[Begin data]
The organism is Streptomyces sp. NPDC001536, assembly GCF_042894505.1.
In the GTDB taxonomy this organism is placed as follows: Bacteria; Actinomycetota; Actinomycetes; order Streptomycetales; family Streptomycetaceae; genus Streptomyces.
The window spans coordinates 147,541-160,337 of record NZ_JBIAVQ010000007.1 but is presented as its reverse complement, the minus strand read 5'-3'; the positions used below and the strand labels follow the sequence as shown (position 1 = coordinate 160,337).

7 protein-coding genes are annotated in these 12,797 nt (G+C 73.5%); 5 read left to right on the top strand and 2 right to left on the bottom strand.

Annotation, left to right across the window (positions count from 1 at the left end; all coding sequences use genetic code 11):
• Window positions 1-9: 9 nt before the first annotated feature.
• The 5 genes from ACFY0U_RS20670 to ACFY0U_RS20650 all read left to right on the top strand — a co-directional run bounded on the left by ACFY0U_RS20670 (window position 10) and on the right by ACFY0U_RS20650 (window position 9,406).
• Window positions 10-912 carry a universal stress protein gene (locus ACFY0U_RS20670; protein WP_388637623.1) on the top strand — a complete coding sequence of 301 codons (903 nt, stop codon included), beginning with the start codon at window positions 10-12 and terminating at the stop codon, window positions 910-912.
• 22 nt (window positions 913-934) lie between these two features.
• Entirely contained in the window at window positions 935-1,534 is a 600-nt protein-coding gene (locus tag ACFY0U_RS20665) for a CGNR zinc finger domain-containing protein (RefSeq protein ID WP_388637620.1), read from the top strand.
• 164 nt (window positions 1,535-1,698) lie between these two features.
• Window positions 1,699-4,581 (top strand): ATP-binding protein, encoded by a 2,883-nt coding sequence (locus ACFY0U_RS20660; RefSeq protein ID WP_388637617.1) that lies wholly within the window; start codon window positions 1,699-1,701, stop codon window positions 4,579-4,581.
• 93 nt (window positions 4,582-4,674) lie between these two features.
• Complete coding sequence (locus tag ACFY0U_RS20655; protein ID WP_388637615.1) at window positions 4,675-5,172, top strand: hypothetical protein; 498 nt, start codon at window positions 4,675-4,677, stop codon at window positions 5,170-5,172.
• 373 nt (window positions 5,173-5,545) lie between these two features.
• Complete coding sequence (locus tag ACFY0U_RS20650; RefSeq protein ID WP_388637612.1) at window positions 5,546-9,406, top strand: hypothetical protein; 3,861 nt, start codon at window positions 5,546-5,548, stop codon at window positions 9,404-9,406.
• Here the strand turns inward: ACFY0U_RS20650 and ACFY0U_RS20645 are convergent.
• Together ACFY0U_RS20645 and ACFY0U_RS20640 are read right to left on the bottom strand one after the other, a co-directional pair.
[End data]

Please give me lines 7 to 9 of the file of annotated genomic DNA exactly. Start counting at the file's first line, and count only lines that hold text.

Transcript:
• The 5 genes from ACFY0U_RS20670 to ACFY0U_RS20650 all read left to right on the top strand — a co-directional run bounded on the left by ACFY0U_RS20670 (window position 10) and on the right by ACFY0U_RS20650 (window position 9,406).
• Window positions 10-912 carry a universal stress protein gene (locus ACFY0U_RS20670; protein WP_388637623.1) on the top strand — a complete coding sequence of 301 codons (903 nt, stop codon included), beginning with the start codon at window positions 10-12 and terminating at the stop codon, window positions 910-912.
• 22 nt (window positions 913-934) lie between these two features.